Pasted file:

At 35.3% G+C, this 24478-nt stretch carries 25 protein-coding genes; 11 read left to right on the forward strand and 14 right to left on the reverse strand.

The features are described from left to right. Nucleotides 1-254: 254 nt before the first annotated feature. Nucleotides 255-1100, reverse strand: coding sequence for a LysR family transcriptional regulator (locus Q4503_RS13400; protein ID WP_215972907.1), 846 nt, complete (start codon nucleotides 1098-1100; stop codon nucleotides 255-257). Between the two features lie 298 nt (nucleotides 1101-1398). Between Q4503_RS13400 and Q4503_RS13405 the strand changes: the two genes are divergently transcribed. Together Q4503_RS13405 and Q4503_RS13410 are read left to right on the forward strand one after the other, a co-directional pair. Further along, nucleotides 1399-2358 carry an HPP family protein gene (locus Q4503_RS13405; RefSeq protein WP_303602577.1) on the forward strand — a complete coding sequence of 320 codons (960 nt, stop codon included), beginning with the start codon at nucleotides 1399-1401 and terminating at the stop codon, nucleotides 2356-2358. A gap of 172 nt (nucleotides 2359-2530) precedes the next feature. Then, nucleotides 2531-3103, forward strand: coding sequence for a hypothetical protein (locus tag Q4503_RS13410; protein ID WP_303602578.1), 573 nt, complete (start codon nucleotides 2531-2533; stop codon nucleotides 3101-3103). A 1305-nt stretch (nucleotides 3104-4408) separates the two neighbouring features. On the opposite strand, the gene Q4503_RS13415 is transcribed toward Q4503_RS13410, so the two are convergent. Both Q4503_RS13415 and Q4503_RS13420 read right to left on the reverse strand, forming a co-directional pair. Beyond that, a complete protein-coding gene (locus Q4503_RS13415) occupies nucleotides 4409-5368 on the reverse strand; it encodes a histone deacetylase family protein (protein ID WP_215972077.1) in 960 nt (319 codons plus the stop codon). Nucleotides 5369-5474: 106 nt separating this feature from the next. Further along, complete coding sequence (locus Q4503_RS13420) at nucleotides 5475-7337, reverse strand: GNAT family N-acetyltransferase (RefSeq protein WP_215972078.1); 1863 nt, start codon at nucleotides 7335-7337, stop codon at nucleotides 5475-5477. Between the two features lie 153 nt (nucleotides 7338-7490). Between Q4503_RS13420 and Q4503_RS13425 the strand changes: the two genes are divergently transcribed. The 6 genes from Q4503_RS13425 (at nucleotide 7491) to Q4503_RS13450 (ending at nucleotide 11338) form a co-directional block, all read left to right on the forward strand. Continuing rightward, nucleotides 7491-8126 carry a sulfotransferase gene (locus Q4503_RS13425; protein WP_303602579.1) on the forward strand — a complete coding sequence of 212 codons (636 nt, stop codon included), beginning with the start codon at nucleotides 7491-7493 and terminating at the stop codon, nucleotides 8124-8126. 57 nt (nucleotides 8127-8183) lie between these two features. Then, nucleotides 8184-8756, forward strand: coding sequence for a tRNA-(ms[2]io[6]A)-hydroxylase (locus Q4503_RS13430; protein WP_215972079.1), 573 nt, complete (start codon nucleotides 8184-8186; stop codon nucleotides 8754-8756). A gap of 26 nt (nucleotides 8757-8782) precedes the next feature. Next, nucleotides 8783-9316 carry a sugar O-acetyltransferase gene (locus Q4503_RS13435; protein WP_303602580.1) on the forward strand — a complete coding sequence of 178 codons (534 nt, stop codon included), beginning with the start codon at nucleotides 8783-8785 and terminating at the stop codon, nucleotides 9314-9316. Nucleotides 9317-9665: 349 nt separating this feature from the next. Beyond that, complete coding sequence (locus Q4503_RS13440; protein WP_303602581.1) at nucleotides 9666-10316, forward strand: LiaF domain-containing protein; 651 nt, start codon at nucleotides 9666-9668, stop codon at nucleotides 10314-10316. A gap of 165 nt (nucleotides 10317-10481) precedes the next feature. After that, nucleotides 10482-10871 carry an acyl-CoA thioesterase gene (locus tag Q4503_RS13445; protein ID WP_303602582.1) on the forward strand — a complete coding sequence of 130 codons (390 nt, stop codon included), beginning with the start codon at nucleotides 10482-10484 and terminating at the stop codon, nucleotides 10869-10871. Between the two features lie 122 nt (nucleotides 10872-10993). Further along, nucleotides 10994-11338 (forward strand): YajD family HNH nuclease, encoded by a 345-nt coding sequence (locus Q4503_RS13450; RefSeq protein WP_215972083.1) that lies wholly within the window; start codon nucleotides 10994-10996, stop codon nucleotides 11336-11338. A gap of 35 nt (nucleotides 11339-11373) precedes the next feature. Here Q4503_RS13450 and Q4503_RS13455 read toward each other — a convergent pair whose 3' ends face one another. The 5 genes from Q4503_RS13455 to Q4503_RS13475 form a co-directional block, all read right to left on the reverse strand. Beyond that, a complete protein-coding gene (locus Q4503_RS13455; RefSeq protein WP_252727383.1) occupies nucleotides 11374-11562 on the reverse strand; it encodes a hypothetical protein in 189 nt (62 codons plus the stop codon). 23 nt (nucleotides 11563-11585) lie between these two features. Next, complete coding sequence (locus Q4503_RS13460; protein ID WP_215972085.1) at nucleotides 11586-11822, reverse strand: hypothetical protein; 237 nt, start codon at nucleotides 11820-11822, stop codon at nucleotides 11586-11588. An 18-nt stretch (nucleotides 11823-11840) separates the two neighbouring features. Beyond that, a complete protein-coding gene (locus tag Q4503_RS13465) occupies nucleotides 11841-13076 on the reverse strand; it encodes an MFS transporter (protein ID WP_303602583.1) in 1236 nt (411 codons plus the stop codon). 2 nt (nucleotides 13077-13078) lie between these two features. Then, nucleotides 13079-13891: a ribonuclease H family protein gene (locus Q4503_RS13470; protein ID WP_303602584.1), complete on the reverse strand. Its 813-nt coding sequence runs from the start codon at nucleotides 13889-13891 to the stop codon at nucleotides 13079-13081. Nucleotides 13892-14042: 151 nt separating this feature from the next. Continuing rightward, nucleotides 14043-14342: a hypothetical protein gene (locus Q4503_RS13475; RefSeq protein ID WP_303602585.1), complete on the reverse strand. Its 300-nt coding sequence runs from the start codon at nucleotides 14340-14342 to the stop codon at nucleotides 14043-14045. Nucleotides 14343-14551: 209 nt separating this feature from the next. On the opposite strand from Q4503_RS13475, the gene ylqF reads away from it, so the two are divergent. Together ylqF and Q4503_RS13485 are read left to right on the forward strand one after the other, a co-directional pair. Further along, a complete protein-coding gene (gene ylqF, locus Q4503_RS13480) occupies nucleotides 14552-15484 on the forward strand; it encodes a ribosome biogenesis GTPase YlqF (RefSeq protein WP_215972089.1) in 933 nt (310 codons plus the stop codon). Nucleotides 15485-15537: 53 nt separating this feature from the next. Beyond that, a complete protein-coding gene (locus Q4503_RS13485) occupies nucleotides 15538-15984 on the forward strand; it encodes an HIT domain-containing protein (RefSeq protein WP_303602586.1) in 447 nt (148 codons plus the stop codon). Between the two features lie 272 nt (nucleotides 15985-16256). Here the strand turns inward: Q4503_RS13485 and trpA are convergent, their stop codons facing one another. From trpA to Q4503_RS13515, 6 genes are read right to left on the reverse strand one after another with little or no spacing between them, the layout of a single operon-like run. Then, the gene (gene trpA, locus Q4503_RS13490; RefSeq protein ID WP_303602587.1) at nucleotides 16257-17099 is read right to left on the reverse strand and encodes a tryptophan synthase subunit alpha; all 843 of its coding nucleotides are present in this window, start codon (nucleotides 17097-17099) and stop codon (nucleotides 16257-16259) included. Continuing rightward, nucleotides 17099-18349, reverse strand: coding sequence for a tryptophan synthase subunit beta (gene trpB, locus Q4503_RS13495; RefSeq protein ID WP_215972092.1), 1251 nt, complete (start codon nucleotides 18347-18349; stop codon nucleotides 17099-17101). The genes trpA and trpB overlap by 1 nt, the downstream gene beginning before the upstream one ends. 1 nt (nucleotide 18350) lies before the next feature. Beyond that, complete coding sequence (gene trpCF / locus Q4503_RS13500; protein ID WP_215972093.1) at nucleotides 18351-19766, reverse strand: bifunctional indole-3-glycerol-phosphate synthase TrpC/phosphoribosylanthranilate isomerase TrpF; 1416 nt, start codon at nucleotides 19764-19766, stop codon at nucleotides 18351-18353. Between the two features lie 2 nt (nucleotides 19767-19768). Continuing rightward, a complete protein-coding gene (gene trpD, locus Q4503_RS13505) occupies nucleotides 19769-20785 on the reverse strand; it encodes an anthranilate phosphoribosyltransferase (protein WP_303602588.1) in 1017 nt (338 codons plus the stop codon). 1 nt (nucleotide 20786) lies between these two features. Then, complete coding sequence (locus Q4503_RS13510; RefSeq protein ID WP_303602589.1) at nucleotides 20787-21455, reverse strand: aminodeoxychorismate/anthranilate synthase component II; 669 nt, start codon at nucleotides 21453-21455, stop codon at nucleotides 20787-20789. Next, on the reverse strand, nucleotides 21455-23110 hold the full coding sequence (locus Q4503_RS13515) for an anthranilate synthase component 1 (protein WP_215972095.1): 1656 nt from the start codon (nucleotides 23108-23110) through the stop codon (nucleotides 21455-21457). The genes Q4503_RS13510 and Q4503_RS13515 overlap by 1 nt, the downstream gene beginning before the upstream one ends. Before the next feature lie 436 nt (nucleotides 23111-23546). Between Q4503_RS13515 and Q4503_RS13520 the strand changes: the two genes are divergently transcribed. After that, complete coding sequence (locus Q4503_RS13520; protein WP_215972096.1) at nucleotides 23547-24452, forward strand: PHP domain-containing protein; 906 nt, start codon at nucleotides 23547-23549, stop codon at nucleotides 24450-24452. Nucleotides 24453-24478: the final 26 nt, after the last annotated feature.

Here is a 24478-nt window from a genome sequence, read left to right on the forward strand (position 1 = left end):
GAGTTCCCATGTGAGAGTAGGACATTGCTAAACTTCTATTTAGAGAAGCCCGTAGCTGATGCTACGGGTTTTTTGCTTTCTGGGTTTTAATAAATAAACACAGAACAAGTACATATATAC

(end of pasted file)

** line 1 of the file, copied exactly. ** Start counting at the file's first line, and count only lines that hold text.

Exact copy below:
At 35.3% G+C, this 24478-nt stretch carries 25 protein-coding genes; 11 read left to right on the forward strand and 14 right to left on the reverse strand.